In the 1970s, however, he hit upon the device of writing a kind of upside-down French that flaunted his polyglot origins in a way monolingual French speakers could not quite unscramble, and became the mysteriously absent but hugely popular Émile Ajar. It turned out to be the most successful literary hoax in history. Under his fake identity, Gary won the Goncourt a second time for The Life Before Us (1975) and then produced the mind-bogglingly counterfactual Hocus Bogus (1976), which proved he was not Émile Ajar, and that Ajar was quite mad. (He puts himself in the novel as the repulsive “Uncle Bogey”, while the real Romain Gary was asked to sign a release protecting the publishing house from being sued for defamation.) Henceforth he was free to write books as Émile Ajar and other books as Romain Gary, creating a two-track oeuvre whose unity only becomes visible in retrospect.

But the strain of the deception – which included controlling the unreliable avatar he had tasked with impersonating the non-existent Ajar – propelled Gary ever further towards a kind of jubilant depression. He wrote his last Ajar novel, King Solomon, in 1979 and brought his work as Gary to a conscious close in 1980 with The Kites. In December of that year, after penning a confession as to why he had pursued two identities and giving the typescript to publisher  Robert Gallimard to publish post mortem, he used his service revolver to shoot himself in the head. The revelation of the hoax in the spring of 1981 caused British and American publishers to drop Gary like a brick, and nearly all his work was allowed to go out of print. That is the main reason why his final novel remained untranslated for so long.

In The Kites, Ambroise Fleury is a postman in a Normandy seaside village whose hobby and passion is making kites that celebrate French history and culture. In the next village Marcellin Duprat runs a three-star restaurant that celebrates the same thing through gastronomy. Fleury’s nephew Ludo – like many other first-person narrators of Gary and Ajar novels – is a teenage boy of uncommon abilities on the verge of discovering what it means to be a man. He falls for Lila, a whimsical beauty from Poland who spends her summers in a fantastical manor house nearby, with her aristocratic family forever on the brink of ruin. War comes, the Poles disappear. Ludo endures the Occupation by running errands for the Resistance while his uncle flies kites that keep France’s honour in the air. Ambroise ends up at Le Chambon-sur-Lignon, a small town in central France where the pastor, André Trocmé, runs a rescue service for Jewish children, smuggling hundreds of them to safety in Switzerland.

Ambroise is arrested and deported, but he survives and returns to the Normandy village, where, by a series of coincidences worthy of the best romantic comedies, all the main actors reassemble after the Liberation. Lila, who has cheated Ludo atrociously and worked as a prostitute in a brothel in Paris, has her head shaved as a collaborator. But the young man, who has now seen far worse forms of human behaviour, insists on marrying her – and on having her head shaved again for the ceremony.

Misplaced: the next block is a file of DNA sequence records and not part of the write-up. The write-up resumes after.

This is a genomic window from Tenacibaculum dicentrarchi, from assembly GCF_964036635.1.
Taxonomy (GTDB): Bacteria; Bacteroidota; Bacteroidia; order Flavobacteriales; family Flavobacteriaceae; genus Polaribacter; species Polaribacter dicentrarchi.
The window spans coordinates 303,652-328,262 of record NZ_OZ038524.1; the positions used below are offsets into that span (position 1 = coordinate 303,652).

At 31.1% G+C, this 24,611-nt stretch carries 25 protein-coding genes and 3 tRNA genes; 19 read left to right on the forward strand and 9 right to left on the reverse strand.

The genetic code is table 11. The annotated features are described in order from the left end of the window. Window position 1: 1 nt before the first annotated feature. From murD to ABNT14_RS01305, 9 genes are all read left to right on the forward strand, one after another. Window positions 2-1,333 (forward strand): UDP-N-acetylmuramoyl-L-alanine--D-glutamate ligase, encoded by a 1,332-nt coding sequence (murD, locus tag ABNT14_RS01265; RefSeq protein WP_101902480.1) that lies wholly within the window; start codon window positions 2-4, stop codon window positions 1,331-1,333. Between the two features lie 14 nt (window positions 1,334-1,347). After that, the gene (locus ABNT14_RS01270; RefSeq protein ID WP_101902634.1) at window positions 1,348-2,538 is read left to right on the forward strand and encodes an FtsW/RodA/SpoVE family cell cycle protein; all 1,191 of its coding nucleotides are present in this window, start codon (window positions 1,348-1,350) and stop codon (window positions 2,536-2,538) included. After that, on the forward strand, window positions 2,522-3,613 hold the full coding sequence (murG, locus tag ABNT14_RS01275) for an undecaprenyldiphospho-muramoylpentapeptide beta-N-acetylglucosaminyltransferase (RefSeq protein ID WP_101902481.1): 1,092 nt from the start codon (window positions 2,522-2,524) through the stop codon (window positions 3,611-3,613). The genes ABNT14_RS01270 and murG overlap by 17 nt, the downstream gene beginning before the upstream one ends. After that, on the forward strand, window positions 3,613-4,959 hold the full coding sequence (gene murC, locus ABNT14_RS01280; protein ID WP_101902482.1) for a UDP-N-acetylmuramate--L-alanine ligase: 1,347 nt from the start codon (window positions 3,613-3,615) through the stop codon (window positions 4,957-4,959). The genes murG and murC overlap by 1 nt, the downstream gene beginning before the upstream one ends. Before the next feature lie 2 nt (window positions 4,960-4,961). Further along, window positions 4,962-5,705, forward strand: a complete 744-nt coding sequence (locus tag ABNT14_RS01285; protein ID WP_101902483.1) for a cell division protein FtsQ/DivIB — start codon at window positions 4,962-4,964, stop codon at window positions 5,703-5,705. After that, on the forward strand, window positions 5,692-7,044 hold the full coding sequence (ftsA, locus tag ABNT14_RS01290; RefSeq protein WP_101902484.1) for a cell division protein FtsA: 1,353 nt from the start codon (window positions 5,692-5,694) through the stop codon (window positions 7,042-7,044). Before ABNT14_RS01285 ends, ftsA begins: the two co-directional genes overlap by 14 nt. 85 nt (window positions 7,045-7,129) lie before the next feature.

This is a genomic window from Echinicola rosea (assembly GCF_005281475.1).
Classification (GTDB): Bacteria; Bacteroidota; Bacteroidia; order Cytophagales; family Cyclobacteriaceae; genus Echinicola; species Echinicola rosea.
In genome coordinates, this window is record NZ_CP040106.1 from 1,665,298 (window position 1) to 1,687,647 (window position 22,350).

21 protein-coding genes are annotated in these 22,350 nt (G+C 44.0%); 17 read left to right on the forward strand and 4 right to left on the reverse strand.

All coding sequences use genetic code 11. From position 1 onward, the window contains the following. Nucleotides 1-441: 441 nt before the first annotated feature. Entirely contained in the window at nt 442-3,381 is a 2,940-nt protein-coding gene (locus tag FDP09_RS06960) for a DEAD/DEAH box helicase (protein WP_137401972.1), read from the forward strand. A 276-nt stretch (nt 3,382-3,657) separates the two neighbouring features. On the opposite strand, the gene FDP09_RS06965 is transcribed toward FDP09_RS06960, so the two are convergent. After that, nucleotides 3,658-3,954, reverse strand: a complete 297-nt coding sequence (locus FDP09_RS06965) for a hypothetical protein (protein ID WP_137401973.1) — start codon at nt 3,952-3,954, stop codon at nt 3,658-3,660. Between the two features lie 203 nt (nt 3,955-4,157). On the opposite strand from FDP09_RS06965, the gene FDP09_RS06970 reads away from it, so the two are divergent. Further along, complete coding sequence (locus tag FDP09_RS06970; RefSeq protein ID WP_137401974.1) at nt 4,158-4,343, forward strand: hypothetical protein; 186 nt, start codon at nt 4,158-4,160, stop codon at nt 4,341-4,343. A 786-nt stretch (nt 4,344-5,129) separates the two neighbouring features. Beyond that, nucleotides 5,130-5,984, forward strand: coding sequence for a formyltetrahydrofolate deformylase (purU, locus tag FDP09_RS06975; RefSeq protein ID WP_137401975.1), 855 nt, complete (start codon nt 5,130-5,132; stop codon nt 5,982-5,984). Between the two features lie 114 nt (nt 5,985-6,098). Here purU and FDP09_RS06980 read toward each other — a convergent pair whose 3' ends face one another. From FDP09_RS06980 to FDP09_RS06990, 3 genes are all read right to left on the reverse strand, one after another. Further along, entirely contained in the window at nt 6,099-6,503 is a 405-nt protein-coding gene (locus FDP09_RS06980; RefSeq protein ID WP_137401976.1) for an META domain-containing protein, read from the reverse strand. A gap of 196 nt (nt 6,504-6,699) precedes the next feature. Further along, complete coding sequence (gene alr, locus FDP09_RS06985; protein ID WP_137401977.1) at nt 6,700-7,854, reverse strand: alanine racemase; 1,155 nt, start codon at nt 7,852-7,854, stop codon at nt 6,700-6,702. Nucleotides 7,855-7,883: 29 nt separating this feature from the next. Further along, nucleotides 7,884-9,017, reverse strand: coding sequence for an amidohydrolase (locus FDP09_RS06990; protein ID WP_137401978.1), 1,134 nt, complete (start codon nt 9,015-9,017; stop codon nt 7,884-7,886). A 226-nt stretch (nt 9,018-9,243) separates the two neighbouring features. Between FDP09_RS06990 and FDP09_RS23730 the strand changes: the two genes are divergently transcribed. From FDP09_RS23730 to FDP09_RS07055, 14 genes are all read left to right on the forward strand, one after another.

The Kites is therefore a novel of reconciliation, mixing many historical details (André Trocmé, for instance, and the D-Day landings at Arromanches) with a far-fetched story-line that unites commitment to even the most worn-out clichés of French identity with nostalgia for Polish roots, and support for the Resistance with sympathy for people who got on with their lives under the Occupation. It is a less angry work than A European Education, which had tackled the same themes 35 years before, but the lightness of its tone in telling the horrific history of Gary’s own generation shows the novelist’s art at its most typical, and at its best.

It’s not easy to represent that half-joking, half-ominous atmosphere in English, but even if Miranda Richmond Mouillot’s translation does not quite re-enact the unique ironic warmth of Gary’s prose, it brings to us at long last what Gary really wanted to be his last word. For although the plight of France’s Jews is not the subject of the book, and although Gary never tried to write about the Holocaust directly except in the vein of satire taken to an irreverent extreme, he never forgot or denied that he was a Jew. For this curiously modest moralist who had led many barely moral lives, Pastor André Trocmé was undoubtedly a greater hero than any daredevil dropping incendiary bombs on France’s Channel coast at the same time. 

David Bellos is the author of “Romain Gary. A Tall Story” (Harvill Secker)

The Kites
Romain Gary, translated by Miranda Richmond Mouillot
Penguin Classics, 305pp, £12.99

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This article appears in the 10 May 2018 issue of the New Statesman, Israel vs Iran